Converge is the greatest band in the world right now. Their latest album, Axe to Fall, whips any other metal release in the last five years. Their live performances are nothing less than phenomenal. Even at their most experimental, as they were last Saturday in Williamsburg at the final stop on their current tour, Converge is miles ahead of any other punk or metal band in existence.
Hardcore is almost completely useless these days, exhausted into one-note musclehead crowd-surfing music by thousands of imitators. But by blending mathematical intensity and Kill 'Em All-worthy riffage with the aesthetics and values of the Dischord roster, Converge are almost single-handedly saving punk rock.
Punk bands aren't supposed to write 11-and-a-half-minute dirges, much less open shows with them. That was the first rule to go out the window when the band pounded out "Jane Doe," the explosive title track from their 2001 classic. Other left turns included letting bassist (and Doomriders leader) Nate Newton sing a few choruses, dusting their set with some brutal new songs and balancing mile-a-minute thrashers with almost Melvins-like sludge. Not that they seemed breathless from their hectic touring schedule--Newton and singer Jacob Bannon energized the crowd into a moshing frenzy.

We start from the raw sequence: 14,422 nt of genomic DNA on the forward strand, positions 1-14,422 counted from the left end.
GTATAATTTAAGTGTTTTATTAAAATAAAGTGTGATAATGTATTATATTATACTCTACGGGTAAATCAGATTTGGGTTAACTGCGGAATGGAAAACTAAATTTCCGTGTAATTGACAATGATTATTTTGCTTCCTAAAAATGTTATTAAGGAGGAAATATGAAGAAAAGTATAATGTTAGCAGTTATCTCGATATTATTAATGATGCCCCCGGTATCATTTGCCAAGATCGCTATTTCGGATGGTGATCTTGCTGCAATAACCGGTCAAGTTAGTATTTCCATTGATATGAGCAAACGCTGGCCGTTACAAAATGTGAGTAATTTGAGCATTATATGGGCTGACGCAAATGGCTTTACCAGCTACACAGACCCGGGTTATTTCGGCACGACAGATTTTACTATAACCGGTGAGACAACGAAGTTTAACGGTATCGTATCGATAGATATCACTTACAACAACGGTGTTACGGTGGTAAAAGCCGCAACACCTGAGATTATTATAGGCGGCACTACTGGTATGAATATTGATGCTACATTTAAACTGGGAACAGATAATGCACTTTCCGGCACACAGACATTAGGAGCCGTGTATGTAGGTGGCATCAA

The wiry, heavily-tattooed Bannon, looking like Ben Folds' kid brother leaving a juvie hall, screamed and swayed as if he were seconds away from breaking everything on the stage. As the band's voice, he's a web of contradictions--an unforgettably charismatic rock frontman with a quiet personal demeanor, threatening and somehow inviting with every move. For all that he incites as a performer, he was always personable and professional, sharing his mic with stage divers and almost instantly taking care of a few technical problems throughout the night.
Onstage, Bannon is the most visible figure, but Converge is the purest kind of band. Ben Koller's frenzied blast beats and d-beats conjure a storm that barely allots time to wonder how he manages all that chaos. Kurt Ballou, arguably the world's metal best producer, can turn one-note riffs into metal monsters or pack a head-spinning progression into a hardcore rager. As awe-inspiring as each individual member is, it's impossible to imagine the band succeeding without any one of them. I've forgotten how they ever did.
Perhaps consciously addressing the macho state of hardcore, Bannon dedicated "Last Light" to Life of Agony's Mina (formerly Keith) Caputo and ended the set. Converge do not usually play encores, but the crowd wouldn't leave until the band returned and played "Concubine." Having seen Converge regularly for eight years now, I still don't think I could recognize any of them besides Bannon on the street. But when the four of them are playing together, it's something incredible.